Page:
queen and an Sarah Churchill

Emma Cunniffe as Queen Anne  and Natascha McElhone as Sarah Churchill  Pictures: Manuel Harlan

Queen Anne

The Swan Theatre, Stratford-upon-Avon


There is something about the RSC’s Swan Theatre which lends itself as no other to a unique excellence.

Rather like Symphony Hall, the Stratford venue with its deep thrust stage, a wonder of 1980s interior design by architect Michael Reardon, seems to will its performers - and directors - to fly to extra heights.

How many plays, though not primarily Shakespeare, have hit the mark there (though King Henry VIII , with Jane Lapotaire, leaps quickly to mind, or Antony and Cleopatra with Patrick Stewart. What about its coeval Winter’s Tale and Pericles Or David Troughton’s Macbeth; plus (without Britten) The Rape of Lucrece)?

But call to mind restored Shakespeare (Edward III), and putative semi-Shakespeare (Sir Thomas More, Cardenio); recall his great contemporaries: Jonson’s Volpone (which has just been revitalised, with Henry Goodman), The Alchemist, Sejanus or The Devil is an Ass, with John Nettles magnificent onstage and Douglas Henshall side-crackingly funny as the spurious ‘Spanish Lady.

Think of Marlowe’s The Jew of Malta (revisited earlier this year); of Marston and Wycherley; of Middleton’s Women, Beware Women; or Massinger’s The Roman Actor, about the death of Domitian; then Kyd’s The Spanish Tragedy, plus Linus Roche as a sensual Don Juan from the Spanish Golden Age (Tirso de Molina).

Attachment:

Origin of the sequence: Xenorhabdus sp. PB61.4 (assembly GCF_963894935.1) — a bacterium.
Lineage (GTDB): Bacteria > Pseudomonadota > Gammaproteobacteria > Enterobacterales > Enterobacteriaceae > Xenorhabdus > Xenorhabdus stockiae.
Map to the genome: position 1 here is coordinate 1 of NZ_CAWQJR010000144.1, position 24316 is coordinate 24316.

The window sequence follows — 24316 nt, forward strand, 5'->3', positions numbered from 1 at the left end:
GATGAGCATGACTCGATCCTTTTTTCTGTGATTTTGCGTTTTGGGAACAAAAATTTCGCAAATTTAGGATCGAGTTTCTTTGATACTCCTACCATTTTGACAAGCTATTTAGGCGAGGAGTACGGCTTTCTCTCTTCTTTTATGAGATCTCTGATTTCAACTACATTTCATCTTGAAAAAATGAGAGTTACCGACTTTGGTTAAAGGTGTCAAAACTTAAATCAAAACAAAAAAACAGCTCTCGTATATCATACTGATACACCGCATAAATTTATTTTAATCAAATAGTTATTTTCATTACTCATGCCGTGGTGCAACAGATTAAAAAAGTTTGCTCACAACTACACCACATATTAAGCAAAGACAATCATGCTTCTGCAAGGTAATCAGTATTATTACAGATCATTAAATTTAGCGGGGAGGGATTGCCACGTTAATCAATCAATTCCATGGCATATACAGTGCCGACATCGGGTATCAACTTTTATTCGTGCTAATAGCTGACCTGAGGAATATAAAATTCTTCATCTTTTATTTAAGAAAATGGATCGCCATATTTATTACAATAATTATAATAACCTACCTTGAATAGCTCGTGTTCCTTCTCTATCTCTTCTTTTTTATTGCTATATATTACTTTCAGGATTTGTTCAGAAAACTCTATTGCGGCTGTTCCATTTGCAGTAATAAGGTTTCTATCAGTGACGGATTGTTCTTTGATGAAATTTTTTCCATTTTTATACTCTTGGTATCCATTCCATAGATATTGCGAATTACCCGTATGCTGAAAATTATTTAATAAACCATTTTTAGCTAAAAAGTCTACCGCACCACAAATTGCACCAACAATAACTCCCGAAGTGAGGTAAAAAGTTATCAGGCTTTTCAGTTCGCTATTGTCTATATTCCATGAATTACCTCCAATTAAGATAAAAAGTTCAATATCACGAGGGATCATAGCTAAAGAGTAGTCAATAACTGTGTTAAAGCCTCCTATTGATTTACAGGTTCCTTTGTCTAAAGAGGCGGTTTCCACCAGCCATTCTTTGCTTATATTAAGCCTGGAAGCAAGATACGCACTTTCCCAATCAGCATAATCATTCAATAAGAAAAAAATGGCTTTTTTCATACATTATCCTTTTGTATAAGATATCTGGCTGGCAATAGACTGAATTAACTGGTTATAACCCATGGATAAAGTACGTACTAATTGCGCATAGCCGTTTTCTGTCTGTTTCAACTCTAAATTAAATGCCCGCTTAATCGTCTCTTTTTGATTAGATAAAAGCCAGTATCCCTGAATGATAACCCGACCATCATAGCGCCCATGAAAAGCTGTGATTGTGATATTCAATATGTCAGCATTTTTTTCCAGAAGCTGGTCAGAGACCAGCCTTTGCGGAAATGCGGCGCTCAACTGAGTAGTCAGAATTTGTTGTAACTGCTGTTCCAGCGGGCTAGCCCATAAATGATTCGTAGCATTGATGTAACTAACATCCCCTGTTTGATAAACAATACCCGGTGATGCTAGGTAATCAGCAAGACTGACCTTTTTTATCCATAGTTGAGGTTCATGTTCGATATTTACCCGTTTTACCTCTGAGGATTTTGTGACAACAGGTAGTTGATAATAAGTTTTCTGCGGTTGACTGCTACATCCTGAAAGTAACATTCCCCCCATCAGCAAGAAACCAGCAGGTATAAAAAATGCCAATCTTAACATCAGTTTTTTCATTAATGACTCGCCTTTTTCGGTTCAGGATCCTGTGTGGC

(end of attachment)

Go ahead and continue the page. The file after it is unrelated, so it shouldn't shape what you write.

Add some miraculous solo turns from Victor Spinetti; from the RSC’s current Falstaff Anthony Sher (Cyrano de Bergerac), and Birmingham’s own unique Sheila Steafel; or call to mind Alec McCowen, doubling a magically sHarleypoken main house Prospero with the pouty, perplexed yet oddly amorous composer in Elgar’s Rondo; or Sheridan: a polished, witty The Rivals (with a matronly Wendy Craig), which brought on Dr Who’s, Broadchurch’s and Richard II’s then young star as a shrewd though fractious Jack Absolute; set alongside the Restoration Comedy of Congreve’s Love for Love, a play (as Artistic Director Greg Doran points out in the present programme) Queen Anne, still engaged in multiple unsuccessful pregnancies, and heir apparent (her eight-year old son William was her expected successor, but he died in 1700 aged 11, another of those ‘lost heirs’ of the British throne) herself saw and gave the royal seal of approval to on a 32nd birthday outing in February 1697, five years before her only recently expected accession.  

Jonathan Broadbent as Robert Harley